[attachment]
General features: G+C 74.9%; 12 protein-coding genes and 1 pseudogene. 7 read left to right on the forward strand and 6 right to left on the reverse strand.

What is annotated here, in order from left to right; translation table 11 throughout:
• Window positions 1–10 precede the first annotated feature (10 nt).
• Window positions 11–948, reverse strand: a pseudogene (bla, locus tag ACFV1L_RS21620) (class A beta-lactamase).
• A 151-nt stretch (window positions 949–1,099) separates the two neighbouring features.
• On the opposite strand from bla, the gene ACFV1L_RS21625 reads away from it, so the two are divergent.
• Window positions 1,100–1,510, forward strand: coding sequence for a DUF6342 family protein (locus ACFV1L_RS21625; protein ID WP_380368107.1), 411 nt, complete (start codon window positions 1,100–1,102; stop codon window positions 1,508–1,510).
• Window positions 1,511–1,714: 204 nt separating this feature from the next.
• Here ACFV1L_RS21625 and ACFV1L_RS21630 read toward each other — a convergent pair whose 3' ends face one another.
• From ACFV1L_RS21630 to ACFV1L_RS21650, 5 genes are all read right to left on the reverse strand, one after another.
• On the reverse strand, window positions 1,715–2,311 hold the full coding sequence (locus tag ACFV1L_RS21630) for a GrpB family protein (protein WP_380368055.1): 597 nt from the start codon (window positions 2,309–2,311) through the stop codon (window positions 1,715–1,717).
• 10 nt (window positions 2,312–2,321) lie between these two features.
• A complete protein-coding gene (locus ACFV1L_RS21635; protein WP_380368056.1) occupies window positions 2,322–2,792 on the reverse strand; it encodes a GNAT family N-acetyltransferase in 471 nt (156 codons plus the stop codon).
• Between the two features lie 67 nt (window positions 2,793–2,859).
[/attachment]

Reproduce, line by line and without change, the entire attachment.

General features: G+C 74.9%; 12 protein-coding genes and 1 pseudogene. 7 read left to right on the forward strand and 6 right to left on the reverse strand.

What is annotated here, in order from left to right; translation table 11 throughout:
• Window positions 1–10 precede the first annotated feature (10 nt).
• Window positions 11–948, reverse strand: a pseudogene (bla, locus tag ACFV1L_RS21620) (class A beta-lactamase).
• A 151-nt stretch (window positions 949–1,099) separates the two neighbouring features.
• On the opposite strand from bla, the gene ACFV1L_RS21625 reads away from it, so the two are divergent.
• Window positions 1,100–1,510, forward strand: coding sequence for a DUF6342 family protein (locus ACFV1L_RS21625; protein ID WP_380368107.1), 411 nt, complete (start codon window positions 1,100–1,102; stop codon window positions 1,508–1,510).
• Window positions 1,511–1,714: 204 nt separating this feature from the next.
• Here ACFV1L_RS21625 and ACFV1L_RS21630 read toward each other — a convergent pair whose 3' ends face one another.
• From ACFV1L_RS21630 to ACFV1L_RS21650, 5 genes are all read right to left on the reverse strand, one after another.
• On the reverse strand, window positions 1,715–2,311 hold the full coding sequence (locus tag ACFV1L_RS21630) for a GrpB family protein (protein WP_380368055.1): 597 nt from the start codon (window positions 2,309–2,311) through the stop codon (window positions 1,715–1,717).
• 10 nt (window positions 2,312–2,321) lie between these two features.
• A complete protein-coding gene (locus ACFV1L_RS21635; protein WP_380368056.1) occupies window positions 2,322–2,792 on the reverse strand; it encodes a GNAT family N-acetyltransferase in 471 nt (156 codons plus the stop codon).
• Between the two features lie 67 nt (window positions 2,793–2,859).